And talking about nutrients, get yours checked. Get your B12, folate, ferritin, iron and vit D tested. They should all be at least mid-range for you to be able to use the T4 your taking. Vit B12 should be at least 600, preferably higher. Start taking magnesium. Most people - espcially hypos - are low on magnesium, and low magnesium can make you put on weight. It will also help if you're constipated. If you supplement with vit D3, add in a little zinc. If you supplement with B12 also take a B complex. All sorts of nutritional deficiencies can make you put on weight. Pity nutritionists Don't know that.

No low-salt diets - your adrenals need salt and without fully-working adrenals you cannot use the T4 you are taking.

Avoid all processed food stuff and eat as little sugar as possible.

Only eat things you like - Don't force yourself to eat things you don't like on the pretext that it's 'good for you' - if you Don't like it it's for a reason. Stop eating anything you have a bad reaction to. But Don't stop eating things you like, and that agree with you, just because they are supposed to be 'bad for you' (I'm thinking of things like eggs and red meat). Eating should be a pleasure, not a torture nor a guilt-trip.

But apart from that, plenty of fresh veg, some fruit, some nuts, protein and fat. Eat as many carbs as you feel comfortable with, but avoid too much fiber because that can interfer with the absorbtion of your T4. You could try gluten-free if you have Hashi's (can't remember) but it doesn't work for everybody.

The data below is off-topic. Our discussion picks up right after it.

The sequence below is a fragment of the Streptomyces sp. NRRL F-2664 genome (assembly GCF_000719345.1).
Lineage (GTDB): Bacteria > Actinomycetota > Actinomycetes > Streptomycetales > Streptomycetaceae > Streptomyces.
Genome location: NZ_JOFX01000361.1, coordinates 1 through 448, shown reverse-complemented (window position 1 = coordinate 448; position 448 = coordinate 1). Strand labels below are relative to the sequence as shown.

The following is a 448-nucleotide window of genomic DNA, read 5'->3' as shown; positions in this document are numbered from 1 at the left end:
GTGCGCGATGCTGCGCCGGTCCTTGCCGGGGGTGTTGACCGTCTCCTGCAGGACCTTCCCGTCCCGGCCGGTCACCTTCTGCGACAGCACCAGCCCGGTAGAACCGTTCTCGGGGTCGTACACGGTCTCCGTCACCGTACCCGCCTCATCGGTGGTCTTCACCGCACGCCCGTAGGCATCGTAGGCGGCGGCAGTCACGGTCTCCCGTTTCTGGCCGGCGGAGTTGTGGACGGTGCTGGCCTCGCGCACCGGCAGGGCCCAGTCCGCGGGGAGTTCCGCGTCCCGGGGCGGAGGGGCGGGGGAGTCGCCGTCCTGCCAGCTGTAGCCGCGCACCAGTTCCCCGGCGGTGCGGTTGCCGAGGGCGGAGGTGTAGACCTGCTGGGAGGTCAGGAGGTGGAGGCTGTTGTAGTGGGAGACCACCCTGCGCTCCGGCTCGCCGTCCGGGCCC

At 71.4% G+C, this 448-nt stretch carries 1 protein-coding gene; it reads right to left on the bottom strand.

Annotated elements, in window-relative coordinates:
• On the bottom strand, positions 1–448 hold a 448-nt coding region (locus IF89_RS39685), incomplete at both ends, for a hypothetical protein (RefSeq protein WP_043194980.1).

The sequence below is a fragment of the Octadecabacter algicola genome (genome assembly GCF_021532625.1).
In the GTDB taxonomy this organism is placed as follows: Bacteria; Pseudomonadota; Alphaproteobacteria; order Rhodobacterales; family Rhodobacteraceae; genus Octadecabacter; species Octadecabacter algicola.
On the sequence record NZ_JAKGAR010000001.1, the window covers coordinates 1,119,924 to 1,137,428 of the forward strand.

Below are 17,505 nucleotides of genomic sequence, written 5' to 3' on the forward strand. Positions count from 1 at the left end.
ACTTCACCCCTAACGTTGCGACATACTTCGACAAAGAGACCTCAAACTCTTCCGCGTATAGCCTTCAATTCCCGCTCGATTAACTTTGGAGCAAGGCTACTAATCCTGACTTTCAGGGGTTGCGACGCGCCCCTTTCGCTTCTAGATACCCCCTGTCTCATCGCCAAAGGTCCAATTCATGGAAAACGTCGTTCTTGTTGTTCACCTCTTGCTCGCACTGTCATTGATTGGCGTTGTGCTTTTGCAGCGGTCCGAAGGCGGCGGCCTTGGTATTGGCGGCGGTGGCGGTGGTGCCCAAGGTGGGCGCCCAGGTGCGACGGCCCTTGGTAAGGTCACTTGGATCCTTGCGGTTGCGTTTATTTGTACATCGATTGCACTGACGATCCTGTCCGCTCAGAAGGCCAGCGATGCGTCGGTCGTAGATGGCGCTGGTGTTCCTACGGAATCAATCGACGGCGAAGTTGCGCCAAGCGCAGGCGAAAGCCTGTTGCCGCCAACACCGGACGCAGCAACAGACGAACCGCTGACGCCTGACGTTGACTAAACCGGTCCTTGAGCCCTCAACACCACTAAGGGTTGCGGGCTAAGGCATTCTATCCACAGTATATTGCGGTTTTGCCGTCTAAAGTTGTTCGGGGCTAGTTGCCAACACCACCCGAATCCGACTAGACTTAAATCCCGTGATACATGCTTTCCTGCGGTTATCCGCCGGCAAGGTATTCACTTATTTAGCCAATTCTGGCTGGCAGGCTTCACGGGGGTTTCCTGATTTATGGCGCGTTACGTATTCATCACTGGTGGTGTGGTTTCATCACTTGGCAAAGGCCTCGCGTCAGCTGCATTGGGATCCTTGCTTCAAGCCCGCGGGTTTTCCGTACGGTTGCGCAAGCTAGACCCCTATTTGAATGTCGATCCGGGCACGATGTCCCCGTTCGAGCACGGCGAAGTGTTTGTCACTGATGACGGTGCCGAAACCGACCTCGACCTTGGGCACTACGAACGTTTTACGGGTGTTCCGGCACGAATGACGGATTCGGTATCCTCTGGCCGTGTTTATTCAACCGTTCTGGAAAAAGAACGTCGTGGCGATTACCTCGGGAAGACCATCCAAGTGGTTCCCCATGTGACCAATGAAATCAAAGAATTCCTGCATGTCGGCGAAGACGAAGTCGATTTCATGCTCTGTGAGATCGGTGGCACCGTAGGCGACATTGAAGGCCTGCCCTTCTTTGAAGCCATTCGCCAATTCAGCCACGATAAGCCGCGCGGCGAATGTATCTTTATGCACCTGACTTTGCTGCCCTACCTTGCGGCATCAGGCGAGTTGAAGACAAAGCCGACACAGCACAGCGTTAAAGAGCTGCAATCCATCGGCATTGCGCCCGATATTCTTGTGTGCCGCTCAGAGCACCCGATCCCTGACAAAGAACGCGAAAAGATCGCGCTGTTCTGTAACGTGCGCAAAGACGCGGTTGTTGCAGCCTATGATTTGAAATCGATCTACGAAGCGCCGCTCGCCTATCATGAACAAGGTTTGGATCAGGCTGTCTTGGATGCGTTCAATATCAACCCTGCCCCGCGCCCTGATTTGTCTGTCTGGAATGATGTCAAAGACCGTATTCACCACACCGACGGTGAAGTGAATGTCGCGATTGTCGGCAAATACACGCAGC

As to exercise, a little gentle walking and/or swimming, are what's best for you until your T3 is optimised. And remember that everything you do is 'exercise' in that it uses up calories. Breathing, digesting, washing up, dusting... Even more so vacuuming and doing the garden. You Don't need to go to the gym to get 'exercise'. And over-exercising isn't actually good for anyone, but especially not hypos.

Never take advice from your doctor on the subject of nutrition and weight-loss. They are not trained in these subjects and know absolutely nothing about them. Also be wary of nutritionists, they have their own agenda.

And, last of all, stop worrying about your weight! It is of secondary importance to your hormonal health. :)


Thank you!! I think I wasn't worrying about my weight until the doctor started insisting about it. She is now organising a one on one with a dietician for me, trained in thyroid? Watch this space!! As you kindly say I need to get my medication levels correct. I am asking to see an Endocrinologist. Someone who understands this more. I suppose I could always do more housework as exercise..... Oh no!!!!!


lol No, not more housework!

Dieticians, in general, are worse that nutritionists! The likelyhood of her knowing anything about thyroid is pretty low. Your doctor really is a Nelly! The amount you are over-weight really isn't Worth bothering about until you get your thyroid optimal.